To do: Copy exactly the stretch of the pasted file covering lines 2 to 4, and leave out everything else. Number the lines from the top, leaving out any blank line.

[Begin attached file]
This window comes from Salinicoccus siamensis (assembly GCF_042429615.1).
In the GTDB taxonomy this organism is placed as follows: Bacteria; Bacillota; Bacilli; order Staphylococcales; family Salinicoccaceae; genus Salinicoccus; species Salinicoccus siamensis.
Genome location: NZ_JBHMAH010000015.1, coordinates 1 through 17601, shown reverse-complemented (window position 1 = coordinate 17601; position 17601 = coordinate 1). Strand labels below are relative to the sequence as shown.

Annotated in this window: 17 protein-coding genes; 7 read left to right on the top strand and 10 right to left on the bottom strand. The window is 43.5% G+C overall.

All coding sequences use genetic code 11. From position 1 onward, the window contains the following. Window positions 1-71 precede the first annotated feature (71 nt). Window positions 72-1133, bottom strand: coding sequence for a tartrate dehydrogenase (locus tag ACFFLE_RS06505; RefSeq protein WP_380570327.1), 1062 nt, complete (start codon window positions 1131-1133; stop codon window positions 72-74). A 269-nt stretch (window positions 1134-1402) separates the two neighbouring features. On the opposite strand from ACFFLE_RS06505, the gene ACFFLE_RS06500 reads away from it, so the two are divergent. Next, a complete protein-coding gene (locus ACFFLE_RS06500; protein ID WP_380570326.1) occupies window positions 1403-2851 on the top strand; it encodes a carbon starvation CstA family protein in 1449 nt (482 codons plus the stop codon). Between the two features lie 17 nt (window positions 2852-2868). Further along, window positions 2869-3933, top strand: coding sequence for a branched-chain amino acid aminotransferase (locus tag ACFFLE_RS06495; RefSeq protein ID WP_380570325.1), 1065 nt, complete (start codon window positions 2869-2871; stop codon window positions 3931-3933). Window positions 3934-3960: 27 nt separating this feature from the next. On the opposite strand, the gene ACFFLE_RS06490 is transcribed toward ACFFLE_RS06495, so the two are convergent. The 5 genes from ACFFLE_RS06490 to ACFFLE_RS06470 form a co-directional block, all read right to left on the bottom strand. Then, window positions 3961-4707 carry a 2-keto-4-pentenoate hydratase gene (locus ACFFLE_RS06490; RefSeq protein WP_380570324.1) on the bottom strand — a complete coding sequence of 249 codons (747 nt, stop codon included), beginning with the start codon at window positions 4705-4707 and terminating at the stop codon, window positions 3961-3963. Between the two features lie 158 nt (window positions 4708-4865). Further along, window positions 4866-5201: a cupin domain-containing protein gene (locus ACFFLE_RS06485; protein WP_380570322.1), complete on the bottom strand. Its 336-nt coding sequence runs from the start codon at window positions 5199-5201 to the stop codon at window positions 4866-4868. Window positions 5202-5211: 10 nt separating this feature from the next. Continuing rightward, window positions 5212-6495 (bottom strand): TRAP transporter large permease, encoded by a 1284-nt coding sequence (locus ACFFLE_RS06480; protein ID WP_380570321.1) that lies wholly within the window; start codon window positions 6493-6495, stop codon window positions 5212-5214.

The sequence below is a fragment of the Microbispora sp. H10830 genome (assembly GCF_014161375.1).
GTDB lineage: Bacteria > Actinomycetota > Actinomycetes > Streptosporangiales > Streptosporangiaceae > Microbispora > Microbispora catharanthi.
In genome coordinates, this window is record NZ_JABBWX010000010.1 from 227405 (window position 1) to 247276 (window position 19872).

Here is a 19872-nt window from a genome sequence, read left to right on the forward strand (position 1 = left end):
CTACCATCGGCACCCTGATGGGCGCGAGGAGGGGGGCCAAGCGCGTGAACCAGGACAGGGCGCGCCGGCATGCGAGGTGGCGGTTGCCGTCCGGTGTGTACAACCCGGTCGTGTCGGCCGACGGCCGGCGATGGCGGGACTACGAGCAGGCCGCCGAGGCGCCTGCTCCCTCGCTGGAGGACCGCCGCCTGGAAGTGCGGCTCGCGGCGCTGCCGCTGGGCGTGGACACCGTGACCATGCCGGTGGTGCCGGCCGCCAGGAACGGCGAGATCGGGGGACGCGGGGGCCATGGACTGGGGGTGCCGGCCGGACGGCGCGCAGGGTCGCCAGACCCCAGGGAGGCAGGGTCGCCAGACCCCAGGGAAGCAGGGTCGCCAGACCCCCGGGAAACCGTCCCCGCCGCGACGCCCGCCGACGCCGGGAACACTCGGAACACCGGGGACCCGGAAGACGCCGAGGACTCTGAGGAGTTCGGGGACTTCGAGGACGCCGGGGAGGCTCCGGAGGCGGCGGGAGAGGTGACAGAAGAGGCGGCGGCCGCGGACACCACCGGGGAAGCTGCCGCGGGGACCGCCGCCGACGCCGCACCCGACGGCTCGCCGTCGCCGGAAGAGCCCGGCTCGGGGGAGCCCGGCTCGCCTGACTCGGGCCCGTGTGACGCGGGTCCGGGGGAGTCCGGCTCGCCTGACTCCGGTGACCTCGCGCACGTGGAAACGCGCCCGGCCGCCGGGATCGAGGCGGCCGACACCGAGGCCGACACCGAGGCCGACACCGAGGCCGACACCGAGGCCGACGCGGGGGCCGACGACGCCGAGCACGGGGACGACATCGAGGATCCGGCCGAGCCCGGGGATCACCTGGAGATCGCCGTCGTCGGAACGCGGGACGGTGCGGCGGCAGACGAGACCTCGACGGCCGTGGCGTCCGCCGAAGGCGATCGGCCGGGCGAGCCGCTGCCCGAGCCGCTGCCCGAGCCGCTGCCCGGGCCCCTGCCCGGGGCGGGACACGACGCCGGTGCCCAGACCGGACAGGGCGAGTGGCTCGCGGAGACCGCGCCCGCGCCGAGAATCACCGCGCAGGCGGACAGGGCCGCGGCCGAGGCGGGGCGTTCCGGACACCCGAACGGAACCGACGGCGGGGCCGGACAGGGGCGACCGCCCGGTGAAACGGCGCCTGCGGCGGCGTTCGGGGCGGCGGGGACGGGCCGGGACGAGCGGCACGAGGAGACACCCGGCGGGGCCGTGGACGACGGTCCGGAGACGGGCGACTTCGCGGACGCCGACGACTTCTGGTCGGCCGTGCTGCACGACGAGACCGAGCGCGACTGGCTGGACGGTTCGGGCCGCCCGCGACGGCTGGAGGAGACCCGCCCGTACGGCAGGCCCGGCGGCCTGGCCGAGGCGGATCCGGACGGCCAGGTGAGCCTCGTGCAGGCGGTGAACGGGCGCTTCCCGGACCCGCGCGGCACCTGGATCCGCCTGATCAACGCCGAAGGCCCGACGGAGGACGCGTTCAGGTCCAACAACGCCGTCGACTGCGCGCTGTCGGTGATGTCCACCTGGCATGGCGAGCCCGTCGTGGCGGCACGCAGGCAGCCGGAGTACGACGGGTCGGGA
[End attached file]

In the GTDB taxonomy this organism is placed as follows: Bacteria; Bacillota; Bacilli; order Staphylococcales; family Salinicoccaceae; genus Salinicoccus; species Salinicoccus siamensis.
Genome location: NZ_JBHMAH010000015.1, coordinates 1 through 17601, shown reverse-complemented (window position 1 = coordinate 17601; position 17601 = coordinate 1). Strand labels below are relative to the sequence as shown.

Annotated in this window: 17 protein-coding genes; 7 read left to right on the top strand and 10 right to left on the bottom strand. The window is 43.5% G+C overall.